The same thing happens every night:
At dinner time, I stare blankly into my refrigerator and hate my life. The baby, sensing my frustration, practices empathy. He toddles over, drapes his body over my feet, places his forehead to the ground as if in prayer, and screams for 35 minutes. This perfectly reflects the posture of my soul at dinner time: despair and agony in sackcloth and ashes. Henry is an emotionally intelligent child.
I decide to make the kids something fast. Oatmeal. I slice up some fruit and give each child a little pile of almonds to trick them into thinking that this is, in fact, A DINNER. See? There are sides. It's a meal.
Sam wants 2 ice cubes in his oatmeal because it is too hot. The ice cubes melt and he accuses me of giving him ice-cube-less oatmeal. I put another ice cube in his bowl. Now it is too cold. And too runny. He needs it heated. With more brown sugar. And two more ice cubes...
Madeline is pissed because three weeks ago I mentioned I MIGHT make shepherd’s pie again ONE DAY and how is she supposed to feel safe in the world when I keep breaking these kinds of SACRED PROMISES?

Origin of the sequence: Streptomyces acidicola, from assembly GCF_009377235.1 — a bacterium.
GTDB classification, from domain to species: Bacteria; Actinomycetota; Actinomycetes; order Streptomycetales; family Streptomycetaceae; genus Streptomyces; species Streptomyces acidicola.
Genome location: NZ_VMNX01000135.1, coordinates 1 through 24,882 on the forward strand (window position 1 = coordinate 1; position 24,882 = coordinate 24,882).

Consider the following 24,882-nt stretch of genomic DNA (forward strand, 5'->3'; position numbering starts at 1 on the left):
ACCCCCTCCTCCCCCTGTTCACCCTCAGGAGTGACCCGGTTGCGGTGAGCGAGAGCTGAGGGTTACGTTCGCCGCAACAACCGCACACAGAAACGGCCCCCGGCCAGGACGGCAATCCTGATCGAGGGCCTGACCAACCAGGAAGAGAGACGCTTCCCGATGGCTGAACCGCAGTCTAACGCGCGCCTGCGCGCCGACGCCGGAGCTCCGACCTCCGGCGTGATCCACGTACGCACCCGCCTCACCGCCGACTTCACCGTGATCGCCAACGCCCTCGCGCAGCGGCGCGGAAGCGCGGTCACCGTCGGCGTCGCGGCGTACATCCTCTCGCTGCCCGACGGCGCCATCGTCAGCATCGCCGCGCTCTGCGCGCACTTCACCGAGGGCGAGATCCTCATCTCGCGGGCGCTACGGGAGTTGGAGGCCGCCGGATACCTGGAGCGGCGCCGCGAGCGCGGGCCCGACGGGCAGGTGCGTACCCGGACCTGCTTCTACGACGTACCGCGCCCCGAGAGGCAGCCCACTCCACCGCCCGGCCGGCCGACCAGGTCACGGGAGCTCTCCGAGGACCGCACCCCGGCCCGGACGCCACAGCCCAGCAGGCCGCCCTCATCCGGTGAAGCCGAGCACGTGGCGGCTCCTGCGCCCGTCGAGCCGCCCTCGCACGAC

Henry wants to drink the oatmeal from his bowl, and accidentally empties the chunky, starchy, slime down his shirt, into his lap, onto his chair, and onto the floor. Then he panics because THERE IS SOMETHING TOUCHING HIM!
Sam nibbles one bite of every almond and is full.
Madeline eats as fast as a snail on barbiturates, and cries when you leave her at the table.
I say, “IT IS TIME TO GO UPSTAIRS.”
I say, “No, we cannot paint/go to the park/watch a movie/ride bikes/plan your retirement.”
I get the children in bed.
I put the children BACK in their beds.
I deliver cups of water, band-aids, straighten sheets, take off socks, put socks back on, turn on the hall light, turn off the hall light, straighten the sheets again, more water, Sam has to pee, no he cannot have a chocolate chip as a reward, because it’s too late that’s why, and bid them goodnight.
I clean up Henry’s oatmeal waterfall.
I realize that it is 10:00 at night and I have not eaten anything since that PB&J I had at 11:30am. I tell myself, “No, self. You absolutely cannot make little smoked sausages wrapped up in crescent rolls at 10:00 at night.”
I eat a package of peanut butter crackers that I SWORE I would only use for school lunches. This is no time for principles.
And that is why you should send your mothers flowers on Mother’s Day. Because your mother did THAT every night for years.
Mom, I love you. Thank you for loving me in spite of myself.